Fortunately, contractors can protect themselves from such claims. Pollution liability insurance is available to assure that you are covered if you ever have the misfortune of exposing the air, the waterways, or the soil to toxic fumes or chemicals.

Why Should I Protect Myself From Pollution Risks

Many contractors make the mistake of thinking they are not at risk of spreading pollution. Others believe that they are covered under their Commercial General Liability insurance. The fact of the matter is: neither of these are true.

While Pollution Liability insurance was, once upon a time, included with Commercial General Liability (CGL) insurance, that is no longer the case. With pollution on the rise, this standard has changed and Pollution Liability insurance can only be purchased as a separate entity.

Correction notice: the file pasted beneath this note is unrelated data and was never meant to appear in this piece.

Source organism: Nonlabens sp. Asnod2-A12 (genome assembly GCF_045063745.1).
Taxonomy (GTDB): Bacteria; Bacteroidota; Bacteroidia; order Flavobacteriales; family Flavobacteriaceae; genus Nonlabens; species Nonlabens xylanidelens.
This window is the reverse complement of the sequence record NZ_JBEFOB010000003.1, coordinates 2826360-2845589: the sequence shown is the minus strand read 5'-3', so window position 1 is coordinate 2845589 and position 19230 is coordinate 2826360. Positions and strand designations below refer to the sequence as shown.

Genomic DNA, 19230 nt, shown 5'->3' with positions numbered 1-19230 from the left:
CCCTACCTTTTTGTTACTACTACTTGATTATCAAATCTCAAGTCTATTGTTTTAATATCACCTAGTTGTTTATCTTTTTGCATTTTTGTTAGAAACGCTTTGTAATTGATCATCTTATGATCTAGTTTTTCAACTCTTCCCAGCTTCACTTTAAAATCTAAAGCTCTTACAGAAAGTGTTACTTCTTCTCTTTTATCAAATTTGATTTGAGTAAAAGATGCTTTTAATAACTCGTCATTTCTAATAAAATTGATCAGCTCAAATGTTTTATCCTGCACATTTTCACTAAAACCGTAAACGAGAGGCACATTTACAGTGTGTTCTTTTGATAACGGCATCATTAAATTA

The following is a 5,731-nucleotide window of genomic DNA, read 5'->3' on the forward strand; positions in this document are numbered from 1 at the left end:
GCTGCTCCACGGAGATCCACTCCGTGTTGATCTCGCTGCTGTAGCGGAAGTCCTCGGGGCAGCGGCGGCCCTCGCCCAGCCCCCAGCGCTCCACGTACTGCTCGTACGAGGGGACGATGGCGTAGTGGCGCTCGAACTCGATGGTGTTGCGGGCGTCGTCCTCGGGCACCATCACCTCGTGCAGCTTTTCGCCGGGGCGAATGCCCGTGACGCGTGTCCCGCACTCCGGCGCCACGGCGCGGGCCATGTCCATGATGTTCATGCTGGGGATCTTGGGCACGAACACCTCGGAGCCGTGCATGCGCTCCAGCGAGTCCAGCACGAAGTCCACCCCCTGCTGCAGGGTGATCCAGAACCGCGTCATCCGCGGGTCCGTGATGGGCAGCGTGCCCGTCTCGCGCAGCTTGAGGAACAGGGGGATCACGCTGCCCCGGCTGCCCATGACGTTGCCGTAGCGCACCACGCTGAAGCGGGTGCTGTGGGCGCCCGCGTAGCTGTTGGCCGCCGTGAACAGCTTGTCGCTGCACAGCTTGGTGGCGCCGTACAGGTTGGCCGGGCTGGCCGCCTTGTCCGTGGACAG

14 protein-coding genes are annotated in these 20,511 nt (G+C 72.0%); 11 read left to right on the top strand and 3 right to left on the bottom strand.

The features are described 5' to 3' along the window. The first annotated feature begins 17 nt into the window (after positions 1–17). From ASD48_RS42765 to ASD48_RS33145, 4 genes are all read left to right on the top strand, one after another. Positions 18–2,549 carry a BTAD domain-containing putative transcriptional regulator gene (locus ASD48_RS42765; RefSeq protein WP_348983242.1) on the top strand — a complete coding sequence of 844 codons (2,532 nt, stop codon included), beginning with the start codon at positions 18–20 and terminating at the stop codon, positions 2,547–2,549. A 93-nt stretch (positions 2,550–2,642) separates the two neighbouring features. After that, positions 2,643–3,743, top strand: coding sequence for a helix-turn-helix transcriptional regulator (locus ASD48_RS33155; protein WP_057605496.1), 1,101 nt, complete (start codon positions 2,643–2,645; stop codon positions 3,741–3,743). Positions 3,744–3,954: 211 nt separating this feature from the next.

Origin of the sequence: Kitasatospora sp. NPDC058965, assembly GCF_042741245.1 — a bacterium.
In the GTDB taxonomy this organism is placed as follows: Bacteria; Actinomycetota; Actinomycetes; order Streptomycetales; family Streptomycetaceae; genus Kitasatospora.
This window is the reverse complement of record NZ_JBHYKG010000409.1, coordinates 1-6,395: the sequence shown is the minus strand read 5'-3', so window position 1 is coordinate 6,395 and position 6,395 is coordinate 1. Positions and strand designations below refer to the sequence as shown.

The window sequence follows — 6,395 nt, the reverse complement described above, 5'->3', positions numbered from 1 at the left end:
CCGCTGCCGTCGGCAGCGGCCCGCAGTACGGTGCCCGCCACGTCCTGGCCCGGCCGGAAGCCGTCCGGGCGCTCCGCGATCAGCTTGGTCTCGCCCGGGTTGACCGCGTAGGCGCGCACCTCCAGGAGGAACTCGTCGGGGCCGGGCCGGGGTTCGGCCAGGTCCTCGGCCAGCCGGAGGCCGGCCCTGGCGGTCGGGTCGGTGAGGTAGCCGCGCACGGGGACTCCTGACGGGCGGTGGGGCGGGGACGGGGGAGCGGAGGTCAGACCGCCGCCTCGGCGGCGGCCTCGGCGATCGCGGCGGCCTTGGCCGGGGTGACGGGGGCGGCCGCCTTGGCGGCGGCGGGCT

General liability insurance will not provide coverage if you are the source of pollution, and it is pertinent that you understand this. If you don’t, it could cost your business a monumental amount of money. In fact, if you look at your CGL policy, it is usually written as the Total Pollution Exclusion Endorsement. For this reason, you really do need to find adequate pollution liability coverage.

As for making pollution, we have already mentioned some of the ways that contractors can cause pollution. Even if you and your team provide a quality service, accidents happen, and one of these accidents could lead to extensive fees and costly lawsuits. In these cases, your best defense is insurance.

All in all, protecting yourself and your business can be difficult, but it is much easier than spending time in court and paying fees to governing agencies and lawyers. Now that you know you need Pollution Liability insurance, take some time to find the right policy for you! You will find that, unlike unnecessary costs, peace of mind is priceless.